For example, County presented evidence that the director of human resources of the Department of, Shelli Weekes, instituted a new method for making out-of-class temporary assignments when she was appointed to her position in November 2015. Weekes testified that she changed the method previously used by the environmental health division, i.e., posting the position, because she believed it was inappropriate to post for a temporary position. Diana Aguilar, the division's liaison to the human resources department, testified that Weekes imposed the same restriction on posting for a vacancy in an EHS-4 position before the vacancies in the EHS manager position were sought to be filled, and that the method used to fill the acting EHS manager vacancies was based upon set criteria, i.e., the overall ratings in past performance evaluations.
Similarly, County presented evidence that Brenda Lopez, who reviewed all performance evaluations, investigated the 2016 evaluation for Nejadian because the evaluation indicated that Nejadian did some work for the land use program even though he had not been assigned to that program during the rating period. Then, when she compared the 2016 evaluation to the 2015 evaluation and saw that the narrative portion of both were virtually identical, she asked Nejadian's supervisor, Linda Ramirez, who wrote the evaluation, for documentation to confirm that Nejadian had done the work for which he received an “outstanding” rating during the 2016 rating period. Ramirez testified that she lowered her rating in one category from “outstanding” to “very good” in response to Lopez's instruction that she should reconsider her rating if she could not substantiate it with documentary support.
Nejadian presented no evidence to “ ‘ “demonstrate such weaknesses, implausibilities, inconsistencies, incoherencies, or contradictions in [County's] proffered legitimate reasons for its action[s] that a reasonable factfinder could rationally find them ‘unworthy of credence,’ [citation], and hence infer ‘that [County] did not act for the [asserted non-retaliatory] reasons.’ ” ’ ” (McRae, supra, 142 Cal.App.4th at p. 389, 48 Cal.Rptr.3d 313.) Indeed, Nejadian does not even attempt in his respondent's brief to address County's proffered reasons, and instead merely asserts that he proved his prima facie case for retaliation. Because there was no evidence from which a jury reasonably could infer (without relying upon suspicion, imagination, speculation, or conjecture) that County acted in retaliation for Nejadian filing complaints with the EEOC and DFEH, the judgment in his favor on the FEHA retaliation claim must be reversed, with judgment to be entered in favor of County.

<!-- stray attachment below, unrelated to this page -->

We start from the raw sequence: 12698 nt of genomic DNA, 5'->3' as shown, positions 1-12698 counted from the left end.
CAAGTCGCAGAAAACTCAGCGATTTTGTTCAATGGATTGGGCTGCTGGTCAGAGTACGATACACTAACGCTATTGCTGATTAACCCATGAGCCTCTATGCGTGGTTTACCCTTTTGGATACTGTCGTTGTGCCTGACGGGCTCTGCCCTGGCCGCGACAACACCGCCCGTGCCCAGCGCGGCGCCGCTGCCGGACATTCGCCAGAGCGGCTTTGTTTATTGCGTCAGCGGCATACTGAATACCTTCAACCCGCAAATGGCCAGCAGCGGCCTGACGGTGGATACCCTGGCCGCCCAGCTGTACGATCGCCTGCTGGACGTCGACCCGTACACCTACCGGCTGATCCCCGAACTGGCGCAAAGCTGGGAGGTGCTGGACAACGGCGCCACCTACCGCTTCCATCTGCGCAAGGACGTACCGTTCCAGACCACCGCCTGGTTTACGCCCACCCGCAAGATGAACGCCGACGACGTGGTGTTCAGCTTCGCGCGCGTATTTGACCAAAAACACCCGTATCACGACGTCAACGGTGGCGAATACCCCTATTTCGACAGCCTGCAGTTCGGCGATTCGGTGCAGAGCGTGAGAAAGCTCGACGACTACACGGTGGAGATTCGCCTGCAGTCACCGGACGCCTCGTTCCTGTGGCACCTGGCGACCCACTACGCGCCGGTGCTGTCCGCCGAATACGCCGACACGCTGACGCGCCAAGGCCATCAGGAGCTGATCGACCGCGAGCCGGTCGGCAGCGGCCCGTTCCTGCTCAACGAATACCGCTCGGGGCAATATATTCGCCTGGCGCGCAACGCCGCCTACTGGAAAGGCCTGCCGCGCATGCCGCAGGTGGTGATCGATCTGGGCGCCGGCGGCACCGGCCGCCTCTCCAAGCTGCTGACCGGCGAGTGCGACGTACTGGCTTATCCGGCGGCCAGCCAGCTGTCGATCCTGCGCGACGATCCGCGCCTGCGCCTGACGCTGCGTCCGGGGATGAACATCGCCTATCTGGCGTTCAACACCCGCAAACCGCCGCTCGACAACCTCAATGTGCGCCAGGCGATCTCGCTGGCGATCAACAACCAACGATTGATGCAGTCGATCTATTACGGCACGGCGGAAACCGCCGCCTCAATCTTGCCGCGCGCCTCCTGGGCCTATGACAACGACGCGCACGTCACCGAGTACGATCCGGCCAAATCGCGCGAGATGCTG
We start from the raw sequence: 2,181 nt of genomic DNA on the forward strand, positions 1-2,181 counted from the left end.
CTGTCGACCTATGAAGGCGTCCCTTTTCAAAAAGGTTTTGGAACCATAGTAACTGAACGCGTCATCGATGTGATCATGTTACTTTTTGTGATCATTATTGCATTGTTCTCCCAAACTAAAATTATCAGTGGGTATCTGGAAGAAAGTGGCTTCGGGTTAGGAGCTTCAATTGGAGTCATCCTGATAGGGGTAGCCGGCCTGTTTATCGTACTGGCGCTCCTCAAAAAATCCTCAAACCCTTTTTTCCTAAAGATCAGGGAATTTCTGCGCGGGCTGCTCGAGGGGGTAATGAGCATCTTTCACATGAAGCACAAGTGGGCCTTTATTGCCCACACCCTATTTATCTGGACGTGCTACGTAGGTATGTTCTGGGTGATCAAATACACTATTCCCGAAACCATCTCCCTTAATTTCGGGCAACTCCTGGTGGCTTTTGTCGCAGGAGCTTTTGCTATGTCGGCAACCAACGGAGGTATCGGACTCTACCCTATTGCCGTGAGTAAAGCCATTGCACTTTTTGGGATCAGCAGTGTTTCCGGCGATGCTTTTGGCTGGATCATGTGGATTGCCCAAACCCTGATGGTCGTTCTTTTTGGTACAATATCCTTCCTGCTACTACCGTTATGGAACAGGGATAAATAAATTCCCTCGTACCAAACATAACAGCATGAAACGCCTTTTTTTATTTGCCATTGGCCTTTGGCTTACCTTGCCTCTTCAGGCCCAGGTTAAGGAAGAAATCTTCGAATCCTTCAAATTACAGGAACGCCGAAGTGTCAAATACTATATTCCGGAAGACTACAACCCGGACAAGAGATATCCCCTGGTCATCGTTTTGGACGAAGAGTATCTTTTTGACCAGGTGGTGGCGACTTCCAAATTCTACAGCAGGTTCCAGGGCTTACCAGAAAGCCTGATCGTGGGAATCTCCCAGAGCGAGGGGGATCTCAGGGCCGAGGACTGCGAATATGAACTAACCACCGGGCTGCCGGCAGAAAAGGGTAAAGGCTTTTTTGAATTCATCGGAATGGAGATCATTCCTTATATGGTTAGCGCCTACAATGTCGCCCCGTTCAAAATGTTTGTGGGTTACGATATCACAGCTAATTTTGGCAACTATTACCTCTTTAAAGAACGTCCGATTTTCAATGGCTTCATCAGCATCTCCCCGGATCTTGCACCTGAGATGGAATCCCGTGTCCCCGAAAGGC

The judgment is reversed, and a new judgment shall be entered in favor of County on Nejadian's second amended complaint. County shall recover its costs on appeal.
A petition for a rehearing was denied October 31, 2019, and respondent's petition for review by the Supreme Court was denied January 2, 2020, S259010.
1. Further undesignated statutory references are to the Labor Code.
2. The trial court subsequently reduced the amount of damages by approximately $40,000.
3. Nejadian was 61 (almost 62) at the time of trial in April 2017.
4. Although the second amended complaint did not specify the subdivision of section 1102.5 under which the claim was brought, the trial court ultimately ruled that the case would go to the jury only under subdivision (c).